[Python-Dev] Bare except clauses in PEP 348
Guido van Rossum
gvanrossum at gmail.com
Thu Aug 25 19:01:33 CEST 2005
On 8/25/05, Raymond Hettinger <raymond.hettinger at verizon.net> wrote:
>[...] AFAICT, there is no other way to broadly
> catch exceptions not derived from Exception.
But there is rarely a need to do so. I bet you that 99 out of 100 bare
excepts in the stdlib could be replaced by "except Exception" without
breaking anything, since they only expect a wide variety of standard
exceptions, and don't care about string exceptions or user exceptions.
The exception is the first of the two bare except: clauses in code.py.
> The effort is only
> warranted if it makes the code better -- but here nothing is currently
> broken and the new code will be much less attractive and less readable
> (if the changes are done correctly); only 3.0 will offer the tools to do
> it readably and beautifully.
Please explain? If 9 out of 10 bare excepts can safely be replaced by
"except Exception", what's not beautiful about that?
> Also, as we learned with apply(), even if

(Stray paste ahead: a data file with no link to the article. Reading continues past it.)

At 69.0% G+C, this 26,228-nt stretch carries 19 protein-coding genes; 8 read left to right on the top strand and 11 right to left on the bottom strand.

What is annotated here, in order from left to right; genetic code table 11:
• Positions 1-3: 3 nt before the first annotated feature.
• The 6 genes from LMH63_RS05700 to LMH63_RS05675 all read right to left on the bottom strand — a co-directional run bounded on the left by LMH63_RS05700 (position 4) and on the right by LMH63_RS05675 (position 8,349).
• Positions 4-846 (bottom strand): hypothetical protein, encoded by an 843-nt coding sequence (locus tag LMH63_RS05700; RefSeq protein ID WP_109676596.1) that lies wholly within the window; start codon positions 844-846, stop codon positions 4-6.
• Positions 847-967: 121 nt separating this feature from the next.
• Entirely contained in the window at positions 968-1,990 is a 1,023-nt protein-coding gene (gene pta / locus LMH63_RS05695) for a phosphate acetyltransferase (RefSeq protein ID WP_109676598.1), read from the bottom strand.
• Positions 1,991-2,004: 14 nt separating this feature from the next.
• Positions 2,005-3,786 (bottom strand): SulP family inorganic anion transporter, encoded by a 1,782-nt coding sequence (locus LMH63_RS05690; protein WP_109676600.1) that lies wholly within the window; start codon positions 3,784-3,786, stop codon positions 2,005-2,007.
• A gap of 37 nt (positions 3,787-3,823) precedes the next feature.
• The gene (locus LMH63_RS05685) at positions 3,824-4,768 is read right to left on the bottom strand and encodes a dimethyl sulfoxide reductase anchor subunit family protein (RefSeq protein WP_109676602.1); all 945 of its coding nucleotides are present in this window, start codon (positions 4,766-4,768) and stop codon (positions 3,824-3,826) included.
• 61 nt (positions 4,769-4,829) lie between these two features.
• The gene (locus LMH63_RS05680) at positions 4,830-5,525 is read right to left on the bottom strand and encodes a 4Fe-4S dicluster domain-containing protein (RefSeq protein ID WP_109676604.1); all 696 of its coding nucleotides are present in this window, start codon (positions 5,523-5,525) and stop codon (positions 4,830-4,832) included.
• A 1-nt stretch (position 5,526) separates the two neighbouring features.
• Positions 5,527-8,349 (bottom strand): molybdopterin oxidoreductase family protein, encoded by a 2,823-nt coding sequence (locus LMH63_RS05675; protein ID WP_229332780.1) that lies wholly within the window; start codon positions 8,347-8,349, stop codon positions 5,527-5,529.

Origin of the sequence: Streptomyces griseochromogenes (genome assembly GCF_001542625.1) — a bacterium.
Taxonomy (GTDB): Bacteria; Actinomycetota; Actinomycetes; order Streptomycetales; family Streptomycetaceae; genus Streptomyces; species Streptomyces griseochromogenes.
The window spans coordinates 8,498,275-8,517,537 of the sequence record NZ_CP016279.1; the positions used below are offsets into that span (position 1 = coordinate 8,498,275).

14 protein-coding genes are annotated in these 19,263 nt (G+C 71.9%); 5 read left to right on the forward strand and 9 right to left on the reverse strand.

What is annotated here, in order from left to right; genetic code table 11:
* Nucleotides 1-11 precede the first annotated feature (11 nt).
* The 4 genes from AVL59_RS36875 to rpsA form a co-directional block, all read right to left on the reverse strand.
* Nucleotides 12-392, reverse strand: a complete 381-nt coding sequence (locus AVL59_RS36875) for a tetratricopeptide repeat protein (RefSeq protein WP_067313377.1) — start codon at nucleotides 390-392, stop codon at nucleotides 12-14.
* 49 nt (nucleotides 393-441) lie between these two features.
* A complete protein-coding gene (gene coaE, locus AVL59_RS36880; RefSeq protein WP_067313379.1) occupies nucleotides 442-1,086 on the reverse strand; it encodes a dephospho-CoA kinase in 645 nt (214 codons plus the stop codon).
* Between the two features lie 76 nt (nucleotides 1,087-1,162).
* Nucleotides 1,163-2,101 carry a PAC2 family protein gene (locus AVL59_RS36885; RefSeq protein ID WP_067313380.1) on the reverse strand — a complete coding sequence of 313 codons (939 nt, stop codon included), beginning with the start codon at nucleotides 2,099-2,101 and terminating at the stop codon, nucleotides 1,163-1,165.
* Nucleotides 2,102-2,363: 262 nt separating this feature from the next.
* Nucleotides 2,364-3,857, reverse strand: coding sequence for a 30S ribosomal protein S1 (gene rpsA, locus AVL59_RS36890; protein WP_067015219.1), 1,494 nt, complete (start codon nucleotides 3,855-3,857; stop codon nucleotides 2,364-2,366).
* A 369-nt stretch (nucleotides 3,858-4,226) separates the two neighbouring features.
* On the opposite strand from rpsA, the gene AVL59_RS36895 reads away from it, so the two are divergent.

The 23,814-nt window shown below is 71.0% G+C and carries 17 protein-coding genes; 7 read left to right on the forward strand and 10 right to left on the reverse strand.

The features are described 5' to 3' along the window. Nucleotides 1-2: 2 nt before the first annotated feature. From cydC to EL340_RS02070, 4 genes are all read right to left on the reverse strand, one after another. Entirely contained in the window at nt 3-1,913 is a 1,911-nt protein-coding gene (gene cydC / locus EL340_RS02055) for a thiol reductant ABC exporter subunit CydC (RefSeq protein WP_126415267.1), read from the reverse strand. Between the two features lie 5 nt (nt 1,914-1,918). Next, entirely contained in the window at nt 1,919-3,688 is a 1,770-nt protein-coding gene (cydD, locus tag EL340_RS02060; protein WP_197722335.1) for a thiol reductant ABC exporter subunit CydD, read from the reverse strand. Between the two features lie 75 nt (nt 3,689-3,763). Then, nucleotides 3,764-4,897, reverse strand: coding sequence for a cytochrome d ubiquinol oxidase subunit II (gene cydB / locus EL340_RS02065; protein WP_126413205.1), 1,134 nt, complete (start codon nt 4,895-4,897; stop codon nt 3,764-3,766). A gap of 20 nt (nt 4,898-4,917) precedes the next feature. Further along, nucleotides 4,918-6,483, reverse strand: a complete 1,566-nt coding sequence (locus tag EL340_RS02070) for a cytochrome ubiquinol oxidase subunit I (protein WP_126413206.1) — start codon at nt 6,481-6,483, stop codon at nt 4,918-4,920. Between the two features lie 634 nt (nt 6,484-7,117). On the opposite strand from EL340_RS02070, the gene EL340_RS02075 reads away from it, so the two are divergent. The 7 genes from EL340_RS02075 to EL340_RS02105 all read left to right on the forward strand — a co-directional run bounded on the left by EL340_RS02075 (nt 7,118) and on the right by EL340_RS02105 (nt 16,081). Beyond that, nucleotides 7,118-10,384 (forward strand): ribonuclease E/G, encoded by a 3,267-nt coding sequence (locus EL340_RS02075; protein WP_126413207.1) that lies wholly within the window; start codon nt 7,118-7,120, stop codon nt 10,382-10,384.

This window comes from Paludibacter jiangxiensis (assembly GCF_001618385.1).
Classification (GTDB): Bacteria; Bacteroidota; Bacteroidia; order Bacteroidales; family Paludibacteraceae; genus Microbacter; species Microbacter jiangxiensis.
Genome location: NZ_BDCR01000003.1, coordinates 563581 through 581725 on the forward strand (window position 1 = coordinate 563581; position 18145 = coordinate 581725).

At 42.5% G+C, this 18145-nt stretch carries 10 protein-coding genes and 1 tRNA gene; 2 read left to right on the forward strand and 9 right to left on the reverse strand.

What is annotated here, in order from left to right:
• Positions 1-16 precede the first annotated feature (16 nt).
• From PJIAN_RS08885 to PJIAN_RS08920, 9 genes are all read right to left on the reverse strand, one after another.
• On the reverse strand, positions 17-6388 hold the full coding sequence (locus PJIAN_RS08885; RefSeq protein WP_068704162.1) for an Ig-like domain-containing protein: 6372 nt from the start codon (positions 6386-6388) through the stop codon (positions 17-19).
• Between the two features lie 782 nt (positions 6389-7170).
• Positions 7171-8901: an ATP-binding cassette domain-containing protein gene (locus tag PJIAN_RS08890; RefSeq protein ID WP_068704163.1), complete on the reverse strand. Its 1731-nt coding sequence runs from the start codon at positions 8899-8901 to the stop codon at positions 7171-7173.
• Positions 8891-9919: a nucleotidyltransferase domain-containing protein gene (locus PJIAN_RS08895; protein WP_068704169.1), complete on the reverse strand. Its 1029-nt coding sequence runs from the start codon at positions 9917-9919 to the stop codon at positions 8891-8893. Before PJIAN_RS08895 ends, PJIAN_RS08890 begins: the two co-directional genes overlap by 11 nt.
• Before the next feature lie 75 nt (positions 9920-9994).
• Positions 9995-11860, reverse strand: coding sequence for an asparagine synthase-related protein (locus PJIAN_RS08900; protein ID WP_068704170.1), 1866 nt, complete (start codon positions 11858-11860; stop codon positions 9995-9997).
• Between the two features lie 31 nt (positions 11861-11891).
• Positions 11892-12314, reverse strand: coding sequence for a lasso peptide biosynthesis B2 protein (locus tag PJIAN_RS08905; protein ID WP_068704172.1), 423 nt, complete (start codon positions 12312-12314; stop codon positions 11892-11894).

> ignored, the deprecation machinery has a tremendous runtime cost. None
> of this will make upgrading to Py2.5 an attractive option.
Not in this case; bare except: can be flagged by the parser so the
warning happens only once per compilation.
> There is a reason that over 120 bare except clauses remain in the
> standard library despite a number of attempts to get rid of them.
I betcha almost all of then can safely be replaced with "except Exception".
> Besides, I thought Guido was opposed to efforts to roam through
> mountains of code, making alterations in a non-holistic way.
This is trumped by the need to keep the standard library warning-free.
But how about the following compromise: make it a silent deprecation
in 2.5, and a full deprecation in 2.6.
--Guido van Rossum (home page: http://www.python.org/~guido/)
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